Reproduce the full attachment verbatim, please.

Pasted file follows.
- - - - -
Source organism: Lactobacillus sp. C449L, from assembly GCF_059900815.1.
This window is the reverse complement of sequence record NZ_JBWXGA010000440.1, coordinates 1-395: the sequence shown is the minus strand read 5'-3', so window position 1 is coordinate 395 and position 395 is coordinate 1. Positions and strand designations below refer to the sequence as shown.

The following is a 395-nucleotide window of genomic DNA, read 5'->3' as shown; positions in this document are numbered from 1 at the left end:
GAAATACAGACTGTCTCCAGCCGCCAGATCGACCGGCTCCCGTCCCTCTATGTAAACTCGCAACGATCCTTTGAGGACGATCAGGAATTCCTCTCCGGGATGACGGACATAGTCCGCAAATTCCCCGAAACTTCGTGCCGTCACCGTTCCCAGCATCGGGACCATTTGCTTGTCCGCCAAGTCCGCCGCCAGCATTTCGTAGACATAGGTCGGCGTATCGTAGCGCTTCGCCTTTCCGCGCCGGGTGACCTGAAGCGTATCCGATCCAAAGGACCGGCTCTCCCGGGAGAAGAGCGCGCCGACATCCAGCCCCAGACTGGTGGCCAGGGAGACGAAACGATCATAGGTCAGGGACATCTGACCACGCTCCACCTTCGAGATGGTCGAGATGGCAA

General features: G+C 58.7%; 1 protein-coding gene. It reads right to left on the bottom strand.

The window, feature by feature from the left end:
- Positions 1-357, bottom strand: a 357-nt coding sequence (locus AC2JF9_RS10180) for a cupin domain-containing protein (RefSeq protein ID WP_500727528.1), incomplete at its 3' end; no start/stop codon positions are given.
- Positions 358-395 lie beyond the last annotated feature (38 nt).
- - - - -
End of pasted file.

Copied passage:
Source organism: Lactobacillus sp. C449L, from assembly GCF_059900815.1.
This window is the reverse complement of sequence record NZ_JBWXGA010000440.1, coordinates 1-395: the sequence shown is the minus strand read 5'-3', so window position 1 is coordinate 395 and position 395 is coordinate 1. Positions and strand designations below refer to the sequence as shown.

The following is a 395-nucleotide window of genomic DNA, read 5'->3' as shown; positions in this document are numbered from 1 at the left end:
GAAATACAGACTGTCTCCAGCCGCCAGATCGACCGGCTCCCGTCCCTCTATGTAAACTCGCAACGATCCTTTGAGGACGATCAGGAATTCCTCTCCGGGATGACGGACATAGTCCGCAAATTCCCCGAAACTTCGTGCCGTCACCGTTCCCAGCATCGGGACCATTTGCTTGTCCGCCAAGTCCGCCGCCAGCATTTCGTAGACATAGGTCGGCGTATCGTAGCGCTTCGCCTTTCCGCGCCGGGTGACCTGAAGCGTATCCGATCCAAAGGACCGGCTCTCCCGGGAGAAGAGCGCGCCGACATCCAGCCCCAGACTGGTGGCCAGGGAGACGAAACGATCATAGGTCAGGGACATCTGACCACGCTCCACCTTCGAGATGGTCGAGATGGCAA

General features: G+C 58.7%; 1 protein-coding gene. It reads right to left on the bottom strand.

The window, feature by feature from the left end:
- Positions 1-357, bottom strand: a 357-nt coding sequence (locus AC2JF9_RS10180) for a cupin domain-containing protein (RefSeq protein ID WP_500727528.1), incomplete at its 3' end; no start/stop codon positions are given.
- Positions 358-395 lie beyond the last annotated feature (38 nt).